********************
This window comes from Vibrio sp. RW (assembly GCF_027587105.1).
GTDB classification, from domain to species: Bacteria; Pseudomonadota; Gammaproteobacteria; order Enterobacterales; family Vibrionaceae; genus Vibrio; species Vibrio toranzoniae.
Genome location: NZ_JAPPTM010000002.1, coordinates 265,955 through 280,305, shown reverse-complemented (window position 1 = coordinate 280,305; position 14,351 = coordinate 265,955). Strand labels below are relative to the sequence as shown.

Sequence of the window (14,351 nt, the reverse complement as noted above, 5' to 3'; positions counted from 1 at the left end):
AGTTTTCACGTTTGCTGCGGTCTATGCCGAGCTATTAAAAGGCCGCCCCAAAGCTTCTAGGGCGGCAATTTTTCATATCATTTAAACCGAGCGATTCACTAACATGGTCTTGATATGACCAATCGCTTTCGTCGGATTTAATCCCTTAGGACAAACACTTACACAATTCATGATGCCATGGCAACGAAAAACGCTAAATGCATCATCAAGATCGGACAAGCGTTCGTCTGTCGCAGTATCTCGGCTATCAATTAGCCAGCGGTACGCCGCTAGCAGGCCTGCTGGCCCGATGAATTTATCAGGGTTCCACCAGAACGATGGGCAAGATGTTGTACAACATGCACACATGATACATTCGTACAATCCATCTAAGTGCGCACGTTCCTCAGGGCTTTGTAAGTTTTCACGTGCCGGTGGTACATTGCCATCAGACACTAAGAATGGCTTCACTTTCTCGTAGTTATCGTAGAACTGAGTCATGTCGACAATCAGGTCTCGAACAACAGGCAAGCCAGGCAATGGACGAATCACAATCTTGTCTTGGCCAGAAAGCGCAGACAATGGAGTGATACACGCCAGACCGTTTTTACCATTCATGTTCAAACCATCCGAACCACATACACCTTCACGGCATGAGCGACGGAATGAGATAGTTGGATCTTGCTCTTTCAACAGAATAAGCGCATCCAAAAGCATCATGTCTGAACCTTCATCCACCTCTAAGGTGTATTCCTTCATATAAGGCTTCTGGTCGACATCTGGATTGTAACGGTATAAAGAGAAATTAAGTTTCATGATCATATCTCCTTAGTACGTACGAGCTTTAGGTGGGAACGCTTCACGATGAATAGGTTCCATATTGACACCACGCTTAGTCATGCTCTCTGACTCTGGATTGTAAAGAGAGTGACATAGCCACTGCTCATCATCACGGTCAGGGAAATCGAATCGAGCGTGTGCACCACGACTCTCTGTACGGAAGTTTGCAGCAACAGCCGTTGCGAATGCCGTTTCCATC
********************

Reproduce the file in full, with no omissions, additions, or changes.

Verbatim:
This window comes from Vibrio sp. RW (assembly GCF_027587105.1).
GTDB classification, from domain to species: Bacteria; Pseudomonadota; Gammaproteobacteria; order Enterobacterales; family Vibrionaceae; genus Vibrio; species Vibrio toranzoniae.
Genome location: NZ_JAPPTM010000002.1, coordinates 265,955 through 280,305, shown reverse-complemented (window position 1 = coordinate 280,305; position 14,351 = coordinate 265,955). Strand labels below are relative to the sequence as shown.

Sequence of the window (14,351 nt, the reverse complement as noted above, 5' to 3'; positions counted from 1 at the left end):
AGTTTTCACGTTTGCTGCGGTCTATGCCGAGCTATTAAAAGGCCGCCCCAAAGCTTCTAGGGCGGCAATTTTTCATATCATTTAAACCGAGCGATTCACTAACATGGTCTTGATATGACCAATCGCTTTCGTCGGATTTAATCCCTTAGGACAAACACTTACACAATTCATGATGCCATGGCAACGAAAAACGCTAAATGCATCATCAAGATCGGACAAGCGTTCGTCTGTCGCAGTATCTCGGCTATCAATTAGCCAGCGGTACGCCGCTAGCAGGCCTGCTGGCCCGATGAATTTATCAGGGTTCCACCAGAACGATGGGCAAGATGTTGTACAACATGCACACATGATACATTCGTACAATCCATCTAAGTGCGCACGTTCCTCAGGGCTTTGTAAGTTTTCACGTGCCGGTGGTACATTGCCATCAGACACTAAGAATGGCTTCACTTTCTCGTAGTTATCGTAGAACTGAGTCATGTCGACAATCAGGTCTCGAACAACAGGCAAGCCAGGCAATGGACGAATCACAATCTTGTCTTGGCCAGAAAGCGCAGACAATGGAGTGATACACGCCAGACCGTTTTTACCATTCATGTTCAAACCATCCGAACCACATACACCTTCACGGCATGAGCGACGGAATGAGATAGTTGGATCTTGCTCTTTCAACAGAATAAGCGCATCCAAAAGCATCATGTCTGAACCTTCATCCACCTCTAAGGTGTATTCCTTCATATAAGGCTTCTGGTCGACATCTGGATTGTAACGGTATAAAGAGAAATTAAGTTTCATGATCATATCTCCTTAGTACGTACGAGCTTTAGGTGGGAACGCTTCACGATGAATAGGTTCCATATTGACACCACGCTTAGTCATGCTCTCTGACTCTGGATTGTAAAGAGAGTGACATAGCCACTGCTCATCATCACGGTCAGGGAAATCGAATCGAGCGTGTGCACCACGACTCTCTGTACGGAAGTTTGCAGCAACAGCCGTTGCGAATGCCGTTTCCATC